Over the years, I met others who were made to wait even longer to meet her. It wasn’t an aberration in my case. It seemed more like a habit with her.

Contrasting Signals from the MD & GM

More than two decades ago, I was visiting my home state and learned about a channel that made its way into the homes of most television viewing households in the two biggest cities of the state by being part of the group that was the dominant cable television service operator. It was led by a young dynamic lady who had ambitious plans to switch the channel to satellite. It felt good to know that the first private television network from the state was growing and that viewers now had more choices to sample local content produced in their language. Just out of curiosity, I decided to drop into her office, without an appointment.

Till that moment, we did not know each other. She wasn’t expecting me. I wouldn’t have been surprised if she had turned me away. You don’t walk into the Managing Director’s office and expect an audience without a prior appointment. I handed over my business card to the receptionist.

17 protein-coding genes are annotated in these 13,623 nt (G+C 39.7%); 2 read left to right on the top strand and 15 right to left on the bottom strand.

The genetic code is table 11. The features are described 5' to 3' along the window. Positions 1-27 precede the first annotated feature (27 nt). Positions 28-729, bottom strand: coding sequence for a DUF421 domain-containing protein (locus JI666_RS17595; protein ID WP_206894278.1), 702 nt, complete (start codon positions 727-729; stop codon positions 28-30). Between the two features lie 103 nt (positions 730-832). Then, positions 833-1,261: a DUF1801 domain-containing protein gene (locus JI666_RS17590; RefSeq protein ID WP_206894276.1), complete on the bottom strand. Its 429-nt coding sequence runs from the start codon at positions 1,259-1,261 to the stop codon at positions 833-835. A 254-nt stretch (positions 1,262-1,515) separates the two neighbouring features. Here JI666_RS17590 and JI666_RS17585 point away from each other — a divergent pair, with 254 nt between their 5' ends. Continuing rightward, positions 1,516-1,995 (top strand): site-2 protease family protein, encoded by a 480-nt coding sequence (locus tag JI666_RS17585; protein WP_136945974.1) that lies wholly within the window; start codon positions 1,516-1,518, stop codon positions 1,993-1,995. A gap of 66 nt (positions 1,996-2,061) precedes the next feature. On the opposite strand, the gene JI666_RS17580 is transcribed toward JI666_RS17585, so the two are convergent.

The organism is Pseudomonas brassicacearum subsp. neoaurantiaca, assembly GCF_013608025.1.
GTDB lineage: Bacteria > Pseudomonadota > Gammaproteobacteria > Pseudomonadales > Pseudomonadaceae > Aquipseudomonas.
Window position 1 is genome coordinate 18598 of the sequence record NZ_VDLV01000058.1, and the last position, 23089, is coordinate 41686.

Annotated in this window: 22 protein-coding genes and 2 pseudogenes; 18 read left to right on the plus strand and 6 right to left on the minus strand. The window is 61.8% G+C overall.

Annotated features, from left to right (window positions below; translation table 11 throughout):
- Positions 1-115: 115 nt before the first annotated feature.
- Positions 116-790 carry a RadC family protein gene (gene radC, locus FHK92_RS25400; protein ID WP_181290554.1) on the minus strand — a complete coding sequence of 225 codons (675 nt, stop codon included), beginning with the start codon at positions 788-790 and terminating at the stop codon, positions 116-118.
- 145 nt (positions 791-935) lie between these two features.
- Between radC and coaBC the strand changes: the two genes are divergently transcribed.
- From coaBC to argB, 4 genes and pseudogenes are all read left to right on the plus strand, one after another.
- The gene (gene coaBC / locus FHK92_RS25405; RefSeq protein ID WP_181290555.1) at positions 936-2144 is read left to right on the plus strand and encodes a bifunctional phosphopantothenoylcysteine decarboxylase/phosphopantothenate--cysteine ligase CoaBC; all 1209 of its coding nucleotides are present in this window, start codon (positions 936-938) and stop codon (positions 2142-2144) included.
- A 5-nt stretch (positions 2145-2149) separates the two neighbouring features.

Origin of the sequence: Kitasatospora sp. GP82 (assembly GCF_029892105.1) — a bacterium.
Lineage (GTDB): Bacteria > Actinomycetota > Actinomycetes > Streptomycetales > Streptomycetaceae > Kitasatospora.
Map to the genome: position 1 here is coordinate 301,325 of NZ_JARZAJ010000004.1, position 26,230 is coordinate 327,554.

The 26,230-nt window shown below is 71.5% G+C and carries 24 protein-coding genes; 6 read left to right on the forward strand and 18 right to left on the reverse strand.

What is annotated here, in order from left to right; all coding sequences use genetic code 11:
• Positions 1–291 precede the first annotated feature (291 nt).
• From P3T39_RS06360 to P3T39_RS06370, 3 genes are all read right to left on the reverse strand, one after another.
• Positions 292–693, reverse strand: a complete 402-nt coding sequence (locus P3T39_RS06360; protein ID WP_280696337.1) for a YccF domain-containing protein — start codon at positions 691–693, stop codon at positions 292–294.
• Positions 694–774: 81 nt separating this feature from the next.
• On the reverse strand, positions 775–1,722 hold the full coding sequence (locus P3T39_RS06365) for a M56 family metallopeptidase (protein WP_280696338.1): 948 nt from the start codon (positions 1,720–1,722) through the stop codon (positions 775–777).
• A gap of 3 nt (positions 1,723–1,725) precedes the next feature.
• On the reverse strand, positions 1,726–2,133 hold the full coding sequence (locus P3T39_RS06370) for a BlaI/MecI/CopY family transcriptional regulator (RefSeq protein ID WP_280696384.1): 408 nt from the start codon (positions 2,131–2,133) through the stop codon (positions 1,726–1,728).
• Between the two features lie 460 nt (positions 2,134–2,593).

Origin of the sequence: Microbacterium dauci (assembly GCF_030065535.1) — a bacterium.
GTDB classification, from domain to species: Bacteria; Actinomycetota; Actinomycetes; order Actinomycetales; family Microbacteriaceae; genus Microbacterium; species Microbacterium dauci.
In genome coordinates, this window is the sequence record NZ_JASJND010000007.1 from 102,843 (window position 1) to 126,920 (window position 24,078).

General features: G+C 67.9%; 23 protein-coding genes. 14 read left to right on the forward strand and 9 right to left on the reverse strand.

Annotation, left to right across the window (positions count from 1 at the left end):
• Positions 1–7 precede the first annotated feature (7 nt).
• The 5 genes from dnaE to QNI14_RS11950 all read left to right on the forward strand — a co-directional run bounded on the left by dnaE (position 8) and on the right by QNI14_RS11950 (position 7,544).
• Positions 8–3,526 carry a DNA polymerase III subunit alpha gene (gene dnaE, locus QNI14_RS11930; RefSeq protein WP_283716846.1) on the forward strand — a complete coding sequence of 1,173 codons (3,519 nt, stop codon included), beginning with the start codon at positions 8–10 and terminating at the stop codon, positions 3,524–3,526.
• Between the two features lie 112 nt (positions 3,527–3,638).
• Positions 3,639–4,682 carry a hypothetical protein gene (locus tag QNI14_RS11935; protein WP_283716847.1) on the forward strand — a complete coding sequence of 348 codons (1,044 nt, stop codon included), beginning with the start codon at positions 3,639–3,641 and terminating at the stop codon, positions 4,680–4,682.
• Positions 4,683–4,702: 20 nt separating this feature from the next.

When the front office executive checked with the MD, she asked her to let me in right away. We had a stimulating chat for the next half hour at the end of which she invited me to visit her TV station headquarters – 20 miles away – to check out the facility. She asked me to meet the General Manager who would walk me through the operations. She said she would brief him about our chat. I accepted her invitation and thanked her for meeting me without advance notice. 

The day after, the General Manager who ran the operations kept me waiting for half an hour though I could see him twiddling his thumbs across the glass in his office.  When he finally met me, he gave me the impression that he was the boss and he was doing me a favour during our short interaction. I gathered he derived a feeling of self-importance.

My first impression of the network was shaped by the professional manner in which the MD conducted herself. In less than 48 hours, the GM was quick to alter that with his self-indulgent demeanour. One network. Two leaders. Opposite signals.

Time is Precious. Respect it

I judge people who don’t turn up on time. There are exceptional circumstances where delay happens because life gets in the way. And that’s fine. What’s not acceptable is showing up late either due to a sense of entitlement or simply not respecting the time of others. 

When you don’t value others’ time, you disregard and disrespect them.  

In my book, the single most important attribute that defines a professional is the ability to show up on time. What beats me is when I find people who don’t get it. Why is it so difficult to practice something which is in your control? Yet half the people one meets are habitually late. Either they don’t regard the value of time or they just don’t care. 

Should you care about those who don’t respect others’ time?

I don’t. You decide.

Published by RG

A Thinker at all times and Storyteller at heart. I see, I think. I hear, I think. I read, I think. Sometimes I write. Let me know what you think